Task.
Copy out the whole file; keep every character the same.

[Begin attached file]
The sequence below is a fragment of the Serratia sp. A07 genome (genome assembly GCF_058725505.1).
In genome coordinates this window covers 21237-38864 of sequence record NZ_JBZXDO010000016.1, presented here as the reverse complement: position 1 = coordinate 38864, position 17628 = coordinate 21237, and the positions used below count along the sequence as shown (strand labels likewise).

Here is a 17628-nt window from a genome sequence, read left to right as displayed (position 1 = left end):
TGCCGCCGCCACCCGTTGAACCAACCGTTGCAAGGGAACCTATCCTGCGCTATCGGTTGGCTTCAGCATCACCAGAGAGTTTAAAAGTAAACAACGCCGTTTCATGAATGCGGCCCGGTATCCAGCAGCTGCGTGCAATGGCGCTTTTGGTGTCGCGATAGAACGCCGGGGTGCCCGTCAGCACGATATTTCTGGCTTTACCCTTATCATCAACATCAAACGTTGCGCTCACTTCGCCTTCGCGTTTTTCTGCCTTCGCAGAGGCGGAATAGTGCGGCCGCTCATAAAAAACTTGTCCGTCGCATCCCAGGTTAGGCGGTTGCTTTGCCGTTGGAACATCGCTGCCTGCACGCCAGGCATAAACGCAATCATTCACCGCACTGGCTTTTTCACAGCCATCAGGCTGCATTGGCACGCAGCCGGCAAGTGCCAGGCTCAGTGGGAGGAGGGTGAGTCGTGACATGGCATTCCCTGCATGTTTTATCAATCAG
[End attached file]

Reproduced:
The sequence below is a fragment of the Serratia sp. A07 genome (genome assembly GCF_058725505.1).
In genome coordinates this window covers 21237-38864 of sequence record NZ_JBZXDO010000016.1, presented here as the reverse complement: position 1 = coordinate 38864, position 17628 = coordinate 21237, and the positions used below count along the sequence as shown (strand labels likewise).

Here is a 17628-nt window from a genome sequence, read left to right as displayed (position 1 = left end):
TGCCGCCGCCACCCGTTGAACCAACCGTTGCAAGGGAACCTATCCTGCGCTATCGGTTGGCTTCAGCATCACCAGAGAGTTTAAAAGTAAACAACGCCGTTTCATGAATGCGGCCCGGTATCCAGCAGCTGCGTGCAATGGCGCTTTTGGTGTCGCGATAGAACGCCGGGGTGCCCGTCAGCACGATATTTCTGGCTTTACCCTTATCATCAACATCAAACGTTGCGCTCACTTCGCCTTCGCGTTTTTCTGCCTTCGCAGAGGCGGAATAGTGCGGCCGCTCATAAAAAACTTGTCCGTCGCATCCCAGGTTAGGCGGTTGCTTTGCCGTTGGAACATCGCTGCCTGCACGCCAGGCATAAACGCAATCATTCACCGCACTGGCTTTTTCACAGCCATCAGGCTGCATTGGCACGCAGCCGGCAAGTGCCAGGCTCAGTGGGAGGAGGGTGAGTCGTGACATGGCATTCCCTGCATGTTTTATCAATCAG